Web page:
Developed in Paris and patented in the U.S. in 1862, Alphone Jarre's "breech-bar" system used a horizontal arrangement of pinfire chambers to supply repeating fire, which could be put to use on pistols, rifles, and even cannons. In operation, the bar is pre-loaded with 10 pinfire cartridges, all secured in place with a spring-retained bar, and is then advanced from chamber to chamber left to right by a push arm connected to the double action trigger. When positioned for discharge, the bar sticks up to 3 1/4 inches out of the side of the pistol. Jarre, knowing that is far too cumbersome for a defensive pistol, integrated an ingenious "carry mode": a sliding hinge that allows the barrel group to fold sideways and be repositioned in front of the frame, reducing the width to well under an inch, good even by modern concealed carry standards, with the barrels able to be placed in firing position at a moments notice. The bar and frame both bear the patent mark "A. JARRE/Bte S.G.D.G." with "8" on the bottom of the barrel group and "PC" on the front of the action. A sighting post is installed on the front of the frame. An ejector rod is screwed into the top of the grip section, and the grips are checkered birds head ebony. Jarre's work in the harmonica gun field, and this pistol in particular, were featured in an article by Charles Grimes in the August 2005 (Volume 51, Number 3) of The Gun Report (photocopy of article provided with gun).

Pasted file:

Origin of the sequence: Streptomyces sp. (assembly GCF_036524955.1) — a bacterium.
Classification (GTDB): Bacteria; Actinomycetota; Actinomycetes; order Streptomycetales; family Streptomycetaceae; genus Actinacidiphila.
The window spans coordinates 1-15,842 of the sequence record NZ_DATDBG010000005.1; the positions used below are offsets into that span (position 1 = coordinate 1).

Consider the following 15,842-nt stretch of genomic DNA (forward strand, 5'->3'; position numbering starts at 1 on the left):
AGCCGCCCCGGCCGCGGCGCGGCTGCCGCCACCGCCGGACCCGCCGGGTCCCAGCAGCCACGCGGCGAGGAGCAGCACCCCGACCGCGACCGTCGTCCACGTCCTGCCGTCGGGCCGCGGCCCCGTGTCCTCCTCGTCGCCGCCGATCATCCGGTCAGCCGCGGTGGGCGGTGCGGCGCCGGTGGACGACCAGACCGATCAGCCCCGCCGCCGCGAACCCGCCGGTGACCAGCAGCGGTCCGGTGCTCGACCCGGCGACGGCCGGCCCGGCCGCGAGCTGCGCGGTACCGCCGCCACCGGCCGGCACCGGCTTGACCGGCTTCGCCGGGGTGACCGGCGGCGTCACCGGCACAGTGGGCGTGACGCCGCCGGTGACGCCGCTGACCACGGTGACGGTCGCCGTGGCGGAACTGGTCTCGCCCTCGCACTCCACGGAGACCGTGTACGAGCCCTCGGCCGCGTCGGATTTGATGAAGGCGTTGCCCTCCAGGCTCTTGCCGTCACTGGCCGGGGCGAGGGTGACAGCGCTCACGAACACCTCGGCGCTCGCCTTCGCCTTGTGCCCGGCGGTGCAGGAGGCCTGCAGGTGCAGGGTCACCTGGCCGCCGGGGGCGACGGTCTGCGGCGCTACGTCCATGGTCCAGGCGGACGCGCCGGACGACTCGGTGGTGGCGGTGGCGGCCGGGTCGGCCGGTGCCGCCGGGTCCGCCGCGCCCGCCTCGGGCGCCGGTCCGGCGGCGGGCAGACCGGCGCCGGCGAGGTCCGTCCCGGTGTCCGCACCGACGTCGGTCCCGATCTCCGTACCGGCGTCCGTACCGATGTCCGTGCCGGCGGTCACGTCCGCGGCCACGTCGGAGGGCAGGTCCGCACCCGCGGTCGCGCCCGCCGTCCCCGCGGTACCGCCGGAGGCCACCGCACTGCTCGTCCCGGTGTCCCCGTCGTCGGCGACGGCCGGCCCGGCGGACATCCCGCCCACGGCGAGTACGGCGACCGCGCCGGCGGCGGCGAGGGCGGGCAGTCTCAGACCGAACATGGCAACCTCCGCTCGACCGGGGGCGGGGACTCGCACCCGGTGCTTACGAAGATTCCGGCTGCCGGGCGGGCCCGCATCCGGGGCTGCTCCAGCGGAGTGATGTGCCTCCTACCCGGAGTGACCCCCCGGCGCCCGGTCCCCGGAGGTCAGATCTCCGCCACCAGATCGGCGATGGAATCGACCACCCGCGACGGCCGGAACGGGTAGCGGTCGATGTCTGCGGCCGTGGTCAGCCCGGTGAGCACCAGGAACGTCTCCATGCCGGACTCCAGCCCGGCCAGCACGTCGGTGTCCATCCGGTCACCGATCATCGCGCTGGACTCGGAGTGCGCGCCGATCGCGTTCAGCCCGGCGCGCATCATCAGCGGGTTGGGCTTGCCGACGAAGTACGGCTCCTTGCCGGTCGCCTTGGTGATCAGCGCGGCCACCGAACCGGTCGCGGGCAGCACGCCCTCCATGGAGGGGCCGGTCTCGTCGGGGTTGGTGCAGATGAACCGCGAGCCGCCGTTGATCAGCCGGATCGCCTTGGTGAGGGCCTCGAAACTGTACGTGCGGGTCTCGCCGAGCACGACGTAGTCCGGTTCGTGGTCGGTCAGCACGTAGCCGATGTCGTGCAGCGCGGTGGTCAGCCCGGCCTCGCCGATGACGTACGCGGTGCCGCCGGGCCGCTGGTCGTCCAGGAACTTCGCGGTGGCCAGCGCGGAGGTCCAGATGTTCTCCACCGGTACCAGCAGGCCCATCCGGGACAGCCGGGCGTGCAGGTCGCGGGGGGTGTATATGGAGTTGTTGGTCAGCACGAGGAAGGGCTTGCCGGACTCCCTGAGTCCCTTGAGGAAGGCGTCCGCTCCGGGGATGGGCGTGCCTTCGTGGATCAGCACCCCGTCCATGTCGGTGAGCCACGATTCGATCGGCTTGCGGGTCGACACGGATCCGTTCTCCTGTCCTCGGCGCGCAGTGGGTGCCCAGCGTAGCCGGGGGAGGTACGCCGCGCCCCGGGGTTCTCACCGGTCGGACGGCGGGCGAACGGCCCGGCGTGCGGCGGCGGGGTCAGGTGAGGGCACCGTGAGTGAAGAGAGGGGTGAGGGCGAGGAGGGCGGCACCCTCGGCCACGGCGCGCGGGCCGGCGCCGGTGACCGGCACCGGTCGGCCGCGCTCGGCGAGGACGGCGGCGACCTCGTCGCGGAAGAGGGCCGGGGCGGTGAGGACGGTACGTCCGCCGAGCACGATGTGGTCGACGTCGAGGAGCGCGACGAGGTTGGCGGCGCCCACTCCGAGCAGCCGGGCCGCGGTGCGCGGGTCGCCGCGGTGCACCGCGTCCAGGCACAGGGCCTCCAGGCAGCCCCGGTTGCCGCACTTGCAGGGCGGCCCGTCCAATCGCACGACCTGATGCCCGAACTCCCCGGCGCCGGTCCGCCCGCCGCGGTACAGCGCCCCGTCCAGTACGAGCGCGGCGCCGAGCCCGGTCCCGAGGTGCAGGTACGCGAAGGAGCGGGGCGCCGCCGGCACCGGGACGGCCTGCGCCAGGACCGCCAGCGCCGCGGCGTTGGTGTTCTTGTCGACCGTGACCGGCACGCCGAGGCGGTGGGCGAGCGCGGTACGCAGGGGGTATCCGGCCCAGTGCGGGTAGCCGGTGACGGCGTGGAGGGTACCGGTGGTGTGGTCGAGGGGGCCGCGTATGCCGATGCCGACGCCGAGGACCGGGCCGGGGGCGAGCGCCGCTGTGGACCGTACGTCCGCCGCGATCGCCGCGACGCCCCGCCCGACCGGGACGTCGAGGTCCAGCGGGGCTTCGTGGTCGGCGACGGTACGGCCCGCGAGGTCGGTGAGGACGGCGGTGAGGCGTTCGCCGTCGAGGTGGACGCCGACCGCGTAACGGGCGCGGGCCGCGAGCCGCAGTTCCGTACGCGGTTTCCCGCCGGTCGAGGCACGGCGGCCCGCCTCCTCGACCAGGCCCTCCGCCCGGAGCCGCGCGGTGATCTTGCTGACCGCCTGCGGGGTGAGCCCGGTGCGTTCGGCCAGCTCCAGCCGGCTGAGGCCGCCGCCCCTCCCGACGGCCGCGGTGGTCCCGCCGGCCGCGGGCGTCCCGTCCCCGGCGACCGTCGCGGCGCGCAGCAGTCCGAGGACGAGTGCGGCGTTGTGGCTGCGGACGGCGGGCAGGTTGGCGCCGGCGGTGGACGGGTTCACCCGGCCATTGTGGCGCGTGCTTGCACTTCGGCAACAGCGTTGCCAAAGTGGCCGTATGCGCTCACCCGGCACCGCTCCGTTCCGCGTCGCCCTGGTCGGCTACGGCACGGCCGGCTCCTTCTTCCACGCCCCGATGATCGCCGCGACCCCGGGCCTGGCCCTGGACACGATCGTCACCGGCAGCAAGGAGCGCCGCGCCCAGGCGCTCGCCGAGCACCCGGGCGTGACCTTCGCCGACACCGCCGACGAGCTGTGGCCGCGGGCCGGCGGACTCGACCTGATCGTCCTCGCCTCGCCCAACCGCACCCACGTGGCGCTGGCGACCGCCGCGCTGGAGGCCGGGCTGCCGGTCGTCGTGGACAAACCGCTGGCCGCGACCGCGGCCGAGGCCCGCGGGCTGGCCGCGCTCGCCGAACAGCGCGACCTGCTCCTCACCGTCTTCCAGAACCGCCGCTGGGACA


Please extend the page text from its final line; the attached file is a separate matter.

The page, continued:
Fine with a crisp mixed brown and gray patina on the surface, traces of dark original blue in the protected areas, minor denting on top of the bar from hammer strikes and a few minor handling marks overall. The grips are very fine with some light dings and fine checkering. Mechanically excellent.
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